Education and the ability to inspire others is a big part of our mission. We look to different cultures, races within and outside of Canada for ways to inspire a greater well-being, increased happiness, and a deep consideration for others. Canada has been facing one of their greatest cultural atrocities during the pandemic that has brought to light a very difficult history that we must face, acknowledge, and correct. Thankfully there are indigenous creators on TikTok that are using their creativity, life stories and spoken word history to bring truth to Canadian history.
For many people in North America, we are settlers on stolen land. This concept can cause discomfort and be difficult to sit with. The history we were taught to celebrate and adhere doesn’t tell the entire story, and is often at the expense of the people who nurtured this land before colonization. Recently, some more disturbing facts have been unearthed – literally. Thus far, more than 1,000 unmarked graves have been discovered, belonging to children who were ripped away from their families and placed in residential schools. Unfortunately, this is a drop in the bucket when it comes to the historic injustice placed on Indigenous people – there are thousands of unresolved cases for Missing and Murdered Indigenous Women, Indigenous communities have had little to no access to clean water for decades, there is a disproportionate amount of health care access for Indigenous vs. non-Indigenous folks, and the list continues.
The original topic of this article was supposed to be a listing of TikTok accounts from Indigenous creators that will make you happy. In light of the recent social trajectory, it is in the opinion of this writer that this level of happiness needs to be more layered. Yes, Indigenous creators are so full of joy and vibrancy, which is a testament to their human nature in spite of the atrocities placed upon them. However, these days, the happiness should come alongside social justice and advocacy in a effort to be allies. Love, light, and happiness are valuable concepts. However in this case, they can be empty without examining the shadow and dark.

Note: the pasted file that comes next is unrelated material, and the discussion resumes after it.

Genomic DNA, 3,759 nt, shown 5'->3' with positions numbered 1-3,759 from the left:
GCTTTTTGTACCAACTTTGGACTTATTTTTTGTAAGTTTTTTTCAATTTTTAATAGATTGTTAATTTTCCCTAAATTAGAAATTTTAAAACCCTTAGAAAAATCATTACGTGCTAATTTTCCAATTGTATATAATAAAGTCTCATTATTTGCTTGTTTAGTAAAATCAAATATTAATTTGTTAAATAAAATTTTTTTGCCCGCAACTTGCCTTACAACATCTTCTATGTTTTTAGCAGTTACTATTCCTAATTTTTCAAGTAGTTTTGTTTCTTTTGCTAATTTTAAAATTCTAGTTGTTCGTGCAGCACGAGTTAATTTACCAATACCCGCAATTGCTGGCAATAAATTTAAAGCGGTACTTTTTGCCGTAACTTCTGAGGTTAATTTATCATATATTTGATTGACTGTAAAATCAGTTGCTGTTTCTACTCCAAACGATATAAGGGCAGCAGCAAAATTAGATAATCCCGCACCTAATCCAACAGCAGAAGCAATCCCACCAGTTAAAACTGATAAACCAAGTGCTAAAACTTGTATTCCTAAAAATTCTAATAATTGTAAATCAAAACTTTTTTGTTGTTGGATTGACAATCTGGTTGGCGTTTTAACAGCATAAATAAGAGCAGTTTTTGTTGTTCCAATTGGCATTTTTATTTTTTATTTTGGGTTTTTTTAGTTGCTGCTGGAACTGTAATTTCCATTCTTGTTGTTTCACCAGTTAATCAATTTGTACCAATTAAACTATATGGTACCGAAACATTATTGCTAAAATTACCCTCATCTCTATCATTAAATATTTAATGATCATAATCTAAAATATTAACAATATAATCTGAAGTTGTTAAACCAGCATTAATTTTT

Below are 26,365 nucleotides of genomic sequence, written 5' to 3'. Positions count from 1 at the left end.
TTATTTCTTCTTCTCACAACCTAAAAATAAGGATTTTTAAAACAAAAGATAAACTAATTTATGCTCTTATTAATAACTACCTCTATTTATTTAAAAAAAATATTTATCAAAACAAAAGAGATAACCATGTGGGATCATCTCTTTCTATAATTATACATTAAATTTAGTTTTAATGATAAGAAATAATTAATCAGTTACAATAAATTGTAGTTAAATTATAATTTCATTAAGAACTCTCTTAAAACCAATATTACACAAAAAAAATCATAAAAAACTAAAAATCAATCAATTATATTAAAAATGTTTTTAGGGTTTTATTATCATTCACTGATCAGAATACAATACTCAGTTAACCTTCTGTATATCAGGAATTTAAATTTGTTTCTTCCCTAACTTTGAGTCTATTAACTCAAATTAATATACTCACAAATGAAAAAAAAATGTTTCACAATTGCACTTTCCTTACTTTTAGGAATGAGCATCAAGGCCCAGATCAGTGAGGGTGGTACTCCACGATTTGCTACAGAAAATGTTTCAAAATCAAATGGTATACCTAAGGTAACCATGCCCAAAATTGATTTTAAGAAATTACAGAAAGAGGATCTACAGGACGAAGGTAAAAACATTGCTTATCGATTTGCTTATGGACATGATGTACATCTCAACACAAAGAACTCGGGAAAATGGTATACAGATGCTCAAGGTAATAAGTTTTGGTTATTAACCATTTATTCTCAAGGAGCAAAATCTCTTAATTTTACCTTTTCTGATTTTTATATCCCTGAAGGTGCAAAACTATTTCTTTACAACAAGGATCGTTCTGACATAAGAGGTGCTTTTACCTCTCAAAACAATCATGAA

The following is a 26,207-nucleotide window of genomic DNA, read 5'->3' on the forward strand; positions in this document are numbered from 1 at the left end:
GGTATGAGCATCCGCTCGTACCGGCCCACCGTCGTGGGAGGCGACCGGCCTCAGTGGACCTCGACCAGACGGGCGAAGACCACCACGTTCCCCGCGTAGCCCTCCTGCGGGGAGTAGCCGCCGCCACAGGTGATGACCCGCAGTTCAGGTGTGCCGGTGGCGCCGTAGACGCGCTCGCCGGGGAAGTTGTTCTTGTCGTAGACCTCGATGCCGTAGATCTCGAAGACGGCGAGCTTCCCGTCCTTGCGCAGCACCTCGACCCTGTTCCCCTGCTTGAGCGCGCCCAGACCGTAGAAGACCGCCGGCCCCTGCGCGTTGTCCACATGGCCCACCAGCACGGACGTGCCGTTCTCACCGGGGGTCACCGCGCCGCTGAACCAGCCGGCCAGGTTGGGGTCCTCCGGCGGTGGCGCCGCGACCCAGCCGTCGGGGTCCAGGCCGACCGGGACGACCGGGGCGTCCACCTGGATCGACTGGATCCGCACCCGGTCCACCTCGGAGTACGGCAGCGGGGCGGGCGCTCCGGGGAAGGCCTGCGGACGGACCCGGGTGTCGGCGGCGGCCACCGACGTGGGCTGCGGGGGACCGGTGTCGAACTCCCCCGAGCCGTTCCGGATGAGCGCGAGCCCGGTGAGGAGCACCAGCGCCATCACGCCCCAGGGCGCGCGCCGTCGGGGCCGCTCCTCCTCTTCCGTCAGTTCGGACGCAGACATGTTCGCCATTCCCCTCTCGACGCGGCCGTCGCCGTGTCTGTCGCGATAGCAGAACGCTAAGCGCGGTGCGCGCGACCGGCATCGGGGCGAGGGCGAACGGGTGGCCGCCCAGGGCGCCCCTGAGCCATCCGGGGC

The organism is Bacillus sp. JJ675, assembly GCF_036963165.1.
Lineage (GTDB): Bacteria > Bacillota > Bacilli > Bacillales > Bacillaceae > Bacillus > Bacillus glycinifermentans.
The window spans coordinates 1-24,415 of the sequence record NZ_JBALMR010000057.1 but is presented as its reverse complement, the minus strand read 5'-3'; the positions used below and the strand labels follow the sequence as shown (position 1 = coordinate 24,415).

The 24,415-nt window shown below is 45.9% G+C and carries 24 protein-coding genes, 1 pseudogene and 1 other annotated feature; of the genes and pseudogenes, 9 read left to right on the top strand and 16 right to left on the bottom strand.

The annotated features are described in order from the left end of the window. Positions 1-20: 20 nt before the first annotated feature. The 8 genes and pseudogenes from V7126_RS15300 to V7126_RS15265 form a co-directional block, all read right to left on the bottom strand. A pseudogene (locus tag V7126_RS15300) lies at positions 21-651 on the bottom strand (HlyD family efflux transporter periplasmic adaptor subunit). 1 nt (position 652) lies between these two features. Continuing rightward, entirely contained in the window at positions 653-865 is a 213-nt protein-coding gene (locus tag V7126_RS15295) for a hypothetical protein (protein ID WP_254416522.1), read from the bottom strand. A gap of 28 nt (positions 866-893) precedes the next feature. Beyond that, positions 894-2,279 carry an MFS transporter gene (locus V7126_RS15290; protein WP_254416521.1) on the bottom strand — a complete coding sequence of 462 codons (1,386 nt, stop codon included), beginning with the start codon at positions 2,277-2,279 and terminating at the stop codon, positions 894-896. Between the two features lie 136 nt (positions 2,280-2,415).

Here are 5 TikTok accounts from Indigenous creators that will educate, inspire, as well as make you happy.
James does a wonderful job of combining education and entertainment where Indigenous issues are concerned. Dance is a large part of his identity because for decades, it was illegal for Indigenous people to perform their traditional dances. He’s got a flair for showmanship through dancing in traditional regalia, and he remains unapologetic in his stance with regard to the injustices his people have to continually undergo. His personal journey of reclaiming the Indigenous culture he hated in his youth is such a compelling watch. @notoriouscree (James Jones)
Isabelle will be the first person to remind you that she is living a good life. She is happy, thriving, and is feeling confident and empowered as she reclaims and unpacks her Indigenous identity. Having said that, she doesn’t shy away from talking about difficult topics such as the generational trauma that Indigenous communities have suffered. An advocate of mental health, her discussions of this topic is bellied by her natural charm and charisma. It’s so easy to smile when watching her. @isapadeau (Isabelle Chapadeau)
Dedrek Mose is a queer Samoan artist and activist who shares clips of Polynesian dancing through TikTok. Their videos challenge our limited and traditional ideas on gender, body types, and other binary views that colonization has placed upon Indigenous communities. Most videos offer words of inspiration and a celebration of their Samoan heritage, with a touch of biting humour. @dedrekmose (Dedrek Mose)
@ohkairyn (Kairyn Bureau)
Kairyn is a 2-Spirit (queer) TikTok creator, who by their own admission is a bit “all over the place” with the kind of content they share. There’s a little bit of knowledge on what it means to be a 2-Spirit person, some posts about fashion and serving looks, humorous posts about their dating life, and teaching us about traditional land acknowledgements. A seemingly unending cast of family members and cousins are typically featured, making this TikTok account an incredibly fun family affair. @ohkairyn (Kairyn Bureau)
Shina is an Inuk TikTok creator who showcases a traditional art form called throat singing – which was once demonized by Christian missionaries. These days, she takes part in this happily, and often with her mother (and these videos are adorable and so full of love). She also highlights Inuit culture through regalia, traditional food, and an open discussion of her people’s practices. @shinanova (Shina Nova)
As these Indigenous social issues arise, it is important to have these potentially difficult conversations. TikTok offers a candid and unfiltered source of knowledge directly from members of various Indigenous communities. How are you contributing to your own unlearning and unpacking? Are there any other Indigenous TikTok creators that you would add to this list? Let us know in the comments below. If you want to learn more about Indigenous history, the University of Alberta is offering as free online course.
Part of our ability to be happy every day is showing compassion, understanding, empathy by giving. We thank these indigenous creators, and so many others, for giving their stories, opening their culture, and being public with the difficult conversations that we all need to have and listen to. Thank you! Send any of these indigenous creators a note of gratitude on their social media accounts!